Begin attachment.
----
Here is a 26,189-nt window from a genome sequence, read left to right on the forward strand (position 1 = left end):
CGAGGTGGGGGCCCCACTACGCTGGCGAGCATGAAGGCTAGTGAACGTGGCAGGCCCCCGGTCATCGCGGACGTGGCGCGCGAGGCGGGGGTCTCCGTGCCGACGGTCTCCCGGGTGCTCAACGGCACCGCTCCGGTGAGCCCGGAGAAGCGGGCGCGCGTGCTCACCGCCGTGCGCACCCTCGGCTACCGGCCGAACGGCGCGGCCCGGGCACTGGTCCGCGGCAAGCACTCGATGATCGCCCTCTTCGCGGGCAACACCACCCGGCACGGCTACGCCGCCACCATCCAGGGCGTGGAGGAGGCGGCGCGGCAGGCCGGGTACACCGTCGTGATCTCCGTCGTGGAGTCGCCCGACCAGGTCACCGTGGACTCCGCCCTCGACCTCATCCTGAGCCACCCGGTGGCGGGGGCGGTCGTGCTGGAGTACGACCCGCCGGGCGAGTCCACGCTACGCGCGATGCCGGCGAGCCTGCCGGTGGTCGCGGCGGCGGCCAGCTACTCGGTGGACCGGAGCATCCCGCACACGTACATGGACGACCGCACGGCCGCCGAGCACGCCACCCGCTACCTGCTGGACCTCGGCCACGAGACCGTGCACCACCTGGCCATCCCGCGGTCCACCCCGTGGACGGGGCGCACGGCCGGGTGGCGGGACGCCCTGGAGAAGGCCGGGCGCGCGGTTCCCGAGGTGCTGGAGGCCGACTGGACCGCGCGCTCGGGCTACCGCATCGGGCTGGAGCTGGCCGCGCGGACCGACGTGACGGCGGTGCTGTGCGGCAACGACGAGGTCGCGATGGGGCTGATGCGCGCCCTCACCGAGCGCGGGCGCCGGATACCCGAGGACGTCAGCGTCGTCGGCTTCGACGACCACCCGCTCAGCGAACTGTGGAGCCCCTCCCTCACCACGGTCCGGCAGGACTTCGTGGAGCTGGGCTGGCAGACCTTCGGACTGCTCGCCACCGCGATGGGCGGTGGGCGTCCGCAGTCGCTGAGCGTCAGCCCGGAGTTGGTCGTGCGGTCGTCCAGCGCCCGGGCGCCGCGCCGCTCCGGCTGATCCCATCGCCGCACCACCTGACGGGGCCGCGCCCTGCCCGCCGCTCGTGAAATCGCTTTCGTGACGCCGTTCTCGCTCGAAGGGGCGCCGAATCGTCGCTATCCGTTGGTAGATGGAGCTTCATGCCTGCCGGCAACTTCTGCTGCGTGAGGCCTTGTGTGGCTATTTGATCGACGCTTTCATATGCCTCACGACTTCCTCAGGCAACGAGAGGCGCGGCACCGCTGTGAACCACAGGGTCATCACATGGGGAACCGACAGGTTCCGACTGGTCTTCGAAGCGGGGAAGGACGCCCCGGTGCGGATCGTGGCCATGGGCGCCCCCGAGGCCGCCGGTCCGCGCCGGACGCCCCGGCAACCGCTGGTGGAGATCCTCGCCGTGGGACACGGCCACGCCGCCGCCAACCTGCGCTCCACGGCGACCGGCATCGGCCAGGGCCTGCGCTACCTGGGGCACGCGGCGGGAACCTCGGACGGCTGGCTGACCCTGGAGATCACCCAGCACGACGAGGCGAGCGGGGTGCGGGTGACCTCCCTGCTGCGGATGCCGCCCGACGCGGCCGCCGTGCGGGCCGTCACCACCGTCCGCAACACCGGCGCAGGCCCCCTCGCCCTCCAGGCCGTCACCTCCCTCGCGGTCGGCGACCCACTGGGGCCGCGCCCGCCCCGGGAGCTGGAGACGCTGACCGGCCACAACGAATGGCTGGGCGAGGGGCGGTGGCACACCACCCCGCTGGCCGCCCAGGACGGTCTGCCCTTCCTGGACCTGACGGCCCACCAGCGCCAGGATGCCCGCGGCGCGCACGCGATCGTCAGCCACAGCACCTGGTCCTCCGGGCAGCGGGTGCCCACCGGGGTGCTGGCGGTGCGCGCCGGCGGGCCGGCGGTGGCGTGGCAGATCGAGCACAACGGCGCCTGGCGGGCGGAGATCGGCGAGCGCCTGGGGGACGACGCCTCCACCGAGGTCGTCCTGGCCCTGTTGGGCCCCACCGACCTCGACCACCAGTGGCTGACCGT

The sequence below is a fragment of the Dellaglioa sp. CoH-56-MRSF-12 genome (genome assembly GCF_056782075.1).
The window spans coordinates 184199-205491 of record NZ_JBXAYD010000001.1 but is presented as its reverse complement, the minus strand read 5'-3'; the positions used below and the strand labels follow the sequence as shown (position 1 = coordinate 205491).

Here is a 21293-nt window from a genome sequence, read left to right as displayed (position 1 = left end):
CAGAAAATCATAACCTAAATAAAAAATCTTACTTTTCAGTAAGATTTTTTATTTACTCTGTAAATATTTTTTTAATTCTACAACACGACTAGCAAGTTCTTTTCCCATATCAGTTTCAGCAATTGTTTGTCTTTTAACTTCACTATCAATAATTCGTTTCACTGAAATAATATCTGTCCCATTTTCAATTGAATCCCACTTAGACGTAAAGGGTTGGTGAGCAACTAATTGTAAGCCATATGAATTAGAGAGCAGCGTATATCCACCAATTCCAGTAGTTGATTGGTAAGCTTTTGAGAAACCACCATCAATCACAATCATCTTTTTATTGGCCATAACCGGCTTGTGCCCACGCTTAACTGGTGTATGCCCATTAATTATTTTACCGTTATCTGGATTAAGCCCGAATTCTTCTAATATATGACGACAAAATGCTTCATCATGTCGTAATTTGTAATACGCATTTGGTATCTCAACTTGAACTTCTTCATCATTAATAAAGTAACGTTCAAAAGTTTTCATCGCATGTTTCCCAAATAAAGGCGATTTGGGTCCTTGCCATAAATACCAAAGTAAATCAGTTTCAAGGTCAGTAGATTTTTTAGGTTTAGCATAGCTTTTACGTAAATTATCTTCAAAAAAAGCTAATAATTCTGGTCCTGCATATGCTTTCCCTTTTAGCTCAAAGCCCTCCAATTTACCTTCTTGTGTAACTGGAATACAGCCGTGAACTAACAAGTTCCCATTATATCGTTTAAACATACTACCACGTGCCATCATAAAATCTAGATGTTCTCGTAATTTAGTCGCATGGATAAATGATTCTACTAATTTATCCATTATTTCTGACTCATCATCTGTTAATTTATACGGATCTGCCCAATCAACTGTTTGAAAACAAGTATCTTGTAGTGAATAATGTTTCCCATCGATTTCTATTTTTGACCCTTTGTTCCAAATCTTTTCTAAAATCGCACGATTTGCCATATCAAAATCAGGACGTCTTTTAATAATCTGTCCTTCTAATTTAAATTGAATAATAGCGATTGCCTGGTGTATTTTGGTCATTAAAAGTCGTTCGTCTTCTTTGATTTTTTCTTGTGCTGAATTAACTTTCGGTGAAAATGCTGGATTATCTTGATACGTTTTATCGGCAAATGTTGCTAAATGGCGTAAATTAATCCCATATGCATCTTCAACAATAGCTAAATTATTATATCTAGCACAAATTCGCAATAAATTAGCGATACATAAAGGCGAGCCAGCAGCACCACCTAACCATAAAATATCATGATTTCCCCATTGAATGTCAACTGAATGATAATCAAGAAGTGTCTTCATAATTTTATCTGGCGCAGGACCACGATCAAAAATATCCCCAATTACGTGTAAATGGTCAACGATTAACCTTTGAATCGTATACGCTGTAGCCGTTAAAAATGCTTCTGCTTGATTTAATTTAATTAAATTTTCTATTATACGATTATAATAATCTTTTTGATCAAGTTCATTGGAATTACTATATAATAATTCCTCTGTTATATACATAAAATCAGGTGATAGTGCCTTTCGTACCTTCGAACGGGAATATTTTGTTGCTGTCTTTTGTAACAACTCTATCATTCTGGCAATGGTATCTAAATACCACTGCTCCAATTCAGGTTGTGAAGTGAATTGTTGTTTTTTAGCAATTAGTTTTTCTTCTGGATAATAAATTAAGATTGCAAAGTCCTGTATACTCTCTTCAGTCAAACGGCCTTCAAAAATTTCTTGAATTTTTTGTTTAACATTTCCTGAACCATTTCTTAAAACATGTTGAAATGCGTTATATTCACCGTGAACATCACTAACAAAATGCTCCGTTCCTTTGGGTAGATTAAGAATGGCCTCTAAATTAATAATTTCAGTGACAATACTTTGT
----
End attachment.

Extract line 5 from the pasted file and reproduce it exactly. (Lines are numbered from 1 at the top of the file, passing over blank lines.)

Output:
Here is a 21293-nt window from a genome sequence, read left to right as displayed (position 1 = left end):